Overall I am extremely pleased. She felt very safe when reefed down to match the conditions. With the second reef in, you are covered up to 35 knots apparent wind speed when you take some of the solent in. We had one occasion off the Cape of Trafalgar where the weather blew up to 45 knots. With 3 reefs in, the mainsail is very central (and small) and she balances well – again, felt safe. Reef early as there is not much difference in speed shortening sail when you are on the limit [ she likes to be balanced, and it’s a much comfier ride. We made the mistake of not taking the gennaker in early enough and had a job getting the sail in, ripping it in the process- lesson learned, take the gennaker in early
How did you find the motion of the boat?
Well, she is a 40 foot boat, and she pitches more than a 45 boat. I felt pretty bad across the Bay of Biscay, but it normally takes me 2-3 days to get my sea legs and those were very rough conditions. You can see that Nautitech have worked to centralise the weight, so the anchor pops out of the nacelle for example, and doesn’t sit on the bow. The engines are stepped forward. I think the motion is no worse or slightly better than any other 40ft cat. She’s pretty stable the other way (rolling), and we had some pretty big waves on the beam which she just rolled over- no problems. Coming out of La Coruña, we had her smashing straight into 8m waves and she handled that well.
When we chartered an Open 40, we had some very choppy seas and and it took some time to get used to the motion of the boat. Did you experience any hobby horsing?
See above. This is where the 40 HP engines come in handy. We had one situation where we were bouncing up and down a bit on one engine. Once we fired up both engines, she pushed through the waves well- problem solved, often it’s a case of matching your speed to the conditions and wave frequency.
Going upwind, into a chop, many owners of cats describe some degree of bridge deck pounding, given the rough conditions you had, how would you describe your experience on Gecko?
Yes some bridge pounding, but we were in very rough conditions in the Bay of Biscay going into it. But more like every now and then on a rogue wave rather than continually. Going downwind, she surfs nicely, our top speed was 18 knots I think, you get this kind of humming sound and off she accelerates- quite a ride!
Sails and Controls
What sails do you have on the boat?
We have the standard sails plus a gennaker reacher (70sqm) which we can run off the bowsprit.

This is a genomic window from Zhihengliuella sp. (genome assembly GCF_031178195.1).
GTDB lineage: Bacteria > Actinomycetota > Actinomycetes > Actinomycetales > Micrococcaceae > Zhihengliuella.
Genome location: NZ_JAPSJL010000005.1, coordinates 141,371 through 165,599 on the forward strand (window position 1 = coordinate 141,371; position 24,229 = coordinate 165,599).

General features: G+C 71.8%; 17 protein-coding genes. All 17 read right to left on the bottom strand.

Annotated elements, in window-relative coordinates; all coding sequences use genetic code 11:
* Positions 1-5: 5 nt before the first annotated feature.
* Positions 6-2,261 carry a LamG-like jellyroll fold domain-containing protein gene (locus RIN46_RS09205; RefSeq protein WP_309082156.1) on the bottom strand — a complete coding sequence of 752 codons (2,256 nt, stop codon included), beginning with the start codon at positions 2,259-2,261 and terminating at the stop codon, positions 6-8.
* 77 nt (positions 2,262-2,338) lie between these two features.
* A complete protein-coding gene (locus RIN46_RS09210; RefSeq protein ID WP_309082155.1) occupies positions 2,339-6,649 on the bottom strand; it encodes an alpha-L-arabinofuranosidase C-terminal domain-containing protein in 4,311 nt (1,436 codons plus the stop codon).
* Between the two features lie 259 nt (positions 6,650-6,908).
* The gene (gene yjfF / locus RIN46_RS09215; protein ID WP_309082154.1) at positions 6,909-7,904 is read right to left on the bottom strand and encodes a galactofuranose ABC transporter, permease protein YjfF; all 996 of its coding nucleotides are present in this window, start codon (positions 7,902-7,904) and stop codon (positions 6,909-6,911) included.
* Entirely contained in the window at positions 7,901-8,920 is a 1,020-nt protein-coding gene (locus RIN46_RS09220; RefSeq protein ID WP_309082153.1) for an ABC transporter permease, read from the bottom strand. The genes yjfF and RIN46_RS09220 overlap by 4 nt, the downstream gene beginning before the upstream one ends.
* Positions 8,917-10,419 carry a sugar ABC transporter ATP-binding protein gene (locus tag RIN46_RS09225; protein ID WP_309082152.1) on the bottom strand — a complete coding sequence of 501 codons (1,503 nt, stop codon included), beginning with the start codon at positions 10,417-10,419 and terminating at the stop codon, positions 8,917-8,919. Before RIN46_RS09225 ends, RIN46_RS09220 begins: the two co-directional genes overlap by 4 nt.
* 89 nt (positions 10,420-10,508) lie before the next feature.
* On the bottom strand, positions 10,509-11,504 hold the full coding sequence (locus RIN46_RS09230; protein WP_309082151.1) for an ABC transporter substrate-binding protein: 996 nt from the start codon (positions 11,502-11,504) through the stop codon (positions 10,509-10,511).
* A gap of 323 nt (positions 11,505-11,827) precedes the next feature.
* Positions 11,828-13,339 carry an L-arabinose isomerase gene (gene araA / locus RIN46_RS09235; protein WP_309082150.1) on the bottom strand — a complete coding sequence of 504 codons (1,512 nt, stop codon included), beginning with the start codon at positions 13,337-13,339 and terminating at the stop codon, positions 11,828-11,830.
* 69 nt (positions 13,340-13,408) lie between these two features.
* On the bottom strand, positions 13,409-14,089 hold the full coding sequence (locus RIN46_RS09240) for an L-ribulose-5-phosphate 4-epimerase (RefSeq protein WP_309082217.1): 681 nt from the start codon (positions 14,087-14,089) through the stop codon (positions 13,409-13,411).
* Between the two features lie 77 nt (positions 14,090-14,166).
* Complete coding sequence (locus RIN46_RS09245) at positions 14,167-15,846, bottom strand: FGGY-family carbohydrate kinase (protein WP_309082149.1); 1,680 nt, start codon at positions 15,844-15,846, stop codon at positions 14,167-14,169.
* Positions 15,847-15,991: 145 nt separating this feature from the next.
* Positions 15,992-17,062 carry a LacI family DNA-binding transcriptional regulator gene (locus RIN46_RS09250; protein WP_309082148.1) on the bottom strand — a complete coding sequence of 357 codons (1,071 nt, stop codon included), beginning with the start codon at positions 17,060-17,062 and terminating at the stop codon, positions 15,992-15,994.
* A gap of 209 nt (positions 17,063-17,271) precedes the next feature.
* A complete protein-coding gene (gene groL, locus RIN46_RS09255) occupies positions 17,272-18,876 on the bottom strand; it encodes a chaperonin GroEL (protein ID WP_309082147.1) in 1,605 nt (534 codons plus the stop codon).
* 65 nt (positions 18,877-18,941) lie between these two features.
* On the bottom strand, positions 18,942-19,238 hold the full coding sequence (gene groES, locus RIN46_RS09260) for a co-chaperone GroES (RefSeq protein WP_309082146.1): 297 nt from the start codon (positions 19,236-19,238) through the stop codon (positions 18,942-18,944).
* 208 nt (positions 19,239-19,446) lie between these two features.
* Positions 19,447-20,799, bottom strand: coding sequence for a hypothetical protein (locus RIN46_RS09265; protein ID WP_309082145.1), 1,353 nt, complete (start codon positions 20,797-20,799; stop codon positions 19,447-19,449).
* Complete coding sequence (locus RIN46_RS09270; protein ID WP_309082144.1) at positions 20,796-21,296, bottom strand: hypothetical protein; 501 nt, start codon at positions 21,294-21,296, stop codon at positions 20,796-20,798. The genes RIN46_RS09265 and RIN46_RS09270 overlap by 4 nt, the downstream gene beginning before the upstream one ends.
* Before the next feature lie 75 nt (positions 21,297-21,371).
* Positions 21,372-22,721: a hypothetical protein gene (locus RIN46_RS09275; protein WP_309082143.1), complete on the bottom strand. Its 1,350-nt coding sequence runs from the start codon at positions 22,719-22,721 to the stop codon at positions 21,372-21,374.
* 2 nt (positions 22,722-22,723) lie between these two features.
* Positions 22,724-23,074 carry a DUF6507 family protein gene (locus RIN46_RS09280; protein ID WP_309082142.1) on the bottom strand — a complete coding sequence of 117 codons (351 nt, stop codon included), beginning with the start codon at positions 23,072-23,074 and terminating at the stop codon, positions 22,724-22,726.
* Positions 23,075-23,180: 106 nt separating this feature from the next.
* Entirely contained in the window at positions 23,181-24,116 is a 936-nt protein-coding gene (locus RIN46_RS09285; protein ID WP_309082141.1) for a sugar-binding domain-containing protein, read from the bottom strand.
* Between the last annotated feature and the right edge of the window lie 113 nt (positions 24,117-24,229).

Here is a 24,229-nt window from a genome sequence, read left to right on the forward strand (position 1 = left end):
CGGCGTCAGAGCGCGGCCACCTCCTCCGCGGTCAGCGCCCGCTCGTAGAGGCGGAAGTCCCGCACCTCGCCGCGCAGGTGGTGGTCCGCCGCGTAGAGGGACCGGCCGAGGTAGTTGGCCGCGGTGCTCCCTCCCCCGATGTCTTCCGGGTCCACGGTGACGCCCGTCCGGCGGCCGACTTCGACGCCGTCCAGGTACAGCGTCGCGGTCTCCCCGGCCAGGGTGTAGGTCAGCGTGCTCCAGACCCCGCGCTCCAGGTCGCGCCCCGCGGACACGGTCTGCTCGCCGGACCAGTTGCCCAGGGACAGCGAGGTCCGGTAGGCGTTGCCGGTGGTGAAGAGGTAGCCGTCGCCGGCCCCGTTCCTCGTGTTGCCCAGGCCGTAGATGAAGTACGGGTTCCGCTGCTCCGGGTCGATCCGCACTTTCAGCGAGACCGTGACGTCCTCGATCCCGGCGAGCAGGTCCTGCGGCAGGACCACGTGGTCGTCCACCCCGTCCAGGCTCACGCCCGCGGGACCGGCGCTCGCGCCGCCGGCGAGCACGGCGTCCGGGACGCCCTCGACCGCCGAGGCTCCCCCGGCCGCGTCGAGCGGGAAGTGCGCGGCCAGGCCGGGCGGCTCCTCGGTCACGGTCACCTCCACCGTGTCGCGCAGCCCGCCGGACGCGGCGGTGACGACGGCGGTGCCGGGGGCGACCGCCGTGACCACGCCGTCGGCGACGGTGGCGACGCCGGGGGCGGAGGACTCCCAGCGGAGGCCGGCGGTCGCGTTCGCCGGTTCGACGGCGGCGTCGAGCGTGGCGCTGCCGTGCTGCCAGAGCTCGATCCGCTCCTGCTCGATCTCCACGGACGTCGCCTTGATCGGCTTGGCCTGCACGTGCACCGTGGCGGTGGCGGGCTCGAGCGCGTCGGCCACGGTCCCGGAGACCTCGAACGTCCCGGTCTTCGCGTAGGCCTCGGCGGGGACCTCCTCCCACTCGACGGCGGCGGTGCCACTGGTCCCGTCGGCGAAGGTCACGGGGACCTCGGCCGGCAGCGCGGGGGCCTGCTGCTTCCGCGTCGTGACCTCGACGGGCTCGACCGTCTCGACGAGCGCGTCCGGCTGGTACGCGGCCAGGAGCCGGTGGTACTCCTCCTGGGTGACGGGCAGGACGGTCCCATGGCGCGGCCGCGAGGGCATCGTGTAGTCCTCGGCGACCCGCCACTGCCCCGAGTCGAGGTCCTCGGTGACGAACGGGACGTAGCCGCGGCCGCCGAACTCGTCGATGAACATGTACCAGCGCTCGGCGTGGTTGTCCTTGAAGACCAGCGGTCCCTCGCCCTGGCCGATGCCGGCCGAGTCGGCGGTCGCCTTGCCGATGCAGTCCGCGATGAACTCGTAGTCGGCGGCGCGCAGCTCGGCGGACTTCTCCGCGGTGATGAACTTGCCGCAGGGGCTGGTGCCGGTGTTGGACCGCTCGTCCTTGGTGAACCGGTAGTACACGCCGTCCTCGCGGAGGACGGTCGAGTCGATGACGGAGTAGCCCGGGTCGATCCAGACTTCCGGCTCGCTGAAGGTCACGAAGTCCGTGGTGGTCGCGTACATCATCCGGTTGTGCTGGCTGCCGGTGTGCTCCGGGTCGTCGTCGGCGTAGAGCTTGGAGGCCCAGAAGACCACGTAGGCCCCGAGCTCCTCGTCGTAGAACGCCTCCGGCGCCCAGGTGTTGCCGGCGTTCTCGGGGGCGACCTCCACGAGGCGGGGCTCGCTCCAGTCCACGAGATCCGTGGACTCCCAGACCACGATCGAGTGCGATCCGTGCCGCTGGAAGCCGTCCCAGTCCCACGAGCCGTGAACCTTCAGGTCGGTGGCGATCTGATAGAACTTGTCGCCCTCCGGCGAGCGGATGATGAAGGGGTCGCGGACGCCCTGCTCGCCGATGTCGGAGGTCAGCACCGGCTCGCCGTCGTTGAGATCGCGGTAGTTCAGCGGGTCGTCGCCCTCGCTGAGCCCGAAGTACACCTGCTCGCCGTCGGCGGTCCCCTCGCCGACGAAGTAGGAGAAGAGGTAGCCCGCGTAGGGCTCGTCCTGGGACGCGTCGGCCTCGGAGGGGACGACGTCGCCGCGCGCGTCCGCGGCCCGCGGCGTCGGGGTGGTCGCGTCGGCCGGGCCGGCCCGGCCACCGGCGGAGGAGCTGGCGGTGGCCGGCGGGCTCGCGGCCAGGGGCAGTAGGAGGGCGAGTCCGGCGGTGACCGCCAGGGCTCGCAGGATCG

What additional sails or upgrades to sails (i.e square top main) did you purchase from Nautitech?
What downwind sails do you have in terms of spinnaker or Asym?
Just the gennaker at the point
What sails do you have for the sprit?
Just the gennaker
How have you rigged the boat for reefing? Can you reef from the cockpit or do you have to go forward to the mast?
This was one of the things I was trying to get Nautitech to do from the start – to run the reefing lines back to the cockpit like the bigger boat- the 46. However, they don’t seem to be set up to easily do these kinds of custom requests, so I will be changing the reefing system later. At the moment, all the reefing is done from the mast. Having said that, we managed that in some pretty rough conditions, although I do need to have a think about how to tidy up the lines at the mast, by running reefing lines through their own individual block, for example. This needs more thought, I’d welcome any more ideas here.
Did you add any winches to the port side to make it easier to control sails from either side of the boat?
We have an electric winch to starboard and a manual to port. This worked well. More winches would be even better of course.
What electronics packages do you have?
We went Nav Pack Cruise and added radar. If it’s in your budget, I would go for Nav Pack Advanced.
How do you like the B&G instruments?
The system is pretty powerful and takes work to get used to it, but pretty happy with it. Make sure the system is set up as a sailing boat rather than motor- we had problems setting course to wind direction, for example. All of the boat systems (lights, pumps and so on) are on the B&G display which takes some getting used to. It works, but it’s not that intuitive at first and the text is pretty small. I might change this to a more traditional switch panel later.
Have you added any additional electronics since you purchased the boat?
What solar panels do you have?